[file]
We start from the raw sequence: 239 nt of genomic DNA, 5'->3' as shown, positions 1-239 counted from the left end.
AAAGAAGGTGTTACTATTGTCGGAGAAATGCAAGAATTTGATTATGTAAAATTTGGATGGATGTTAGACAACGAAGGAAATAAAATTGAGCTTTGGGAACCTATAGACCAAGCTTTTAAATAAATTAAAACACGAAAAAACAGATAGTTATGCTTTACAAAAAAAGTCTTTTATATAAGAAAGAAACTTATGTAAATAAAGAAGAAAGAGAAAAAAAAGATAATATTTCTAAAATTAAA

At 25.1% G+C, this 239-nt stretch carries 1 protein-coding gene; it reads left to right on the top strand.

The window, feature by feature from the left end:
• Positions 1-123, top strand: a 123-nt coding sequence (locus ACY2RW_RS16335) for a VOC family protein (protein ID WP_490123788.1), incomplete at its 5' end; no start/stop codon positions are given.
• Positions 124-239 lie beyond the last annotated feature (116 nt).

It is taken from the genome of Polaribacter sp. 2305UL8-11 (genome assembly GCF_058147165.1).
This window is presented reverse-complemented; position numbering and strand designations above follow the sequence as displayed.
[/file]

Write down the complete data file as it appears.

We start from the raw sequence: 239 nt of genomic DNA, 5'->3' as shown, positions 1-239 counted from the left end.
AAAGAAGGTGTTACTATTGTCGGAGAAATGCAAGAATTTGATTATGTAAAATTTGGATGGATGTTAGACAACGAAGGAAATAAAATTGAGCTTTGGGAACCTATAGACCAAGCTTTTAAATAAATTAAAACACGAAAAAACAGATAGTTATGCTTTACAAAAAAAGTCTTTTATATAAGAAAGAAACTTATGTAAATAAAGAAGAAAGAGAAAAAAAAGATAATATTTCTAAAATTAAA

At 25.1% G+C, this 239-nt stretch carries 1 protein-coding gene; it reads left to right on the top strand.

The window, feature by feature from the left end:
• Positions 1-123, top strand: a 123-nt coding sequence (locus ACY2RW_RS16335) for a VOC family protein (protein ID WP_490123788.1), incomplete at its 5' end; no start/stop codon positions are given.
• Positions 124-239 lie beyond the last annotated feature (116 nt).

It is taken from the genome of Polaribacter sp. 2305UL8-11 (genome assembly GCF_058147165.1).
This window is presented reverse-complemented; position numbering and strand designations above follow the sequence as displayed.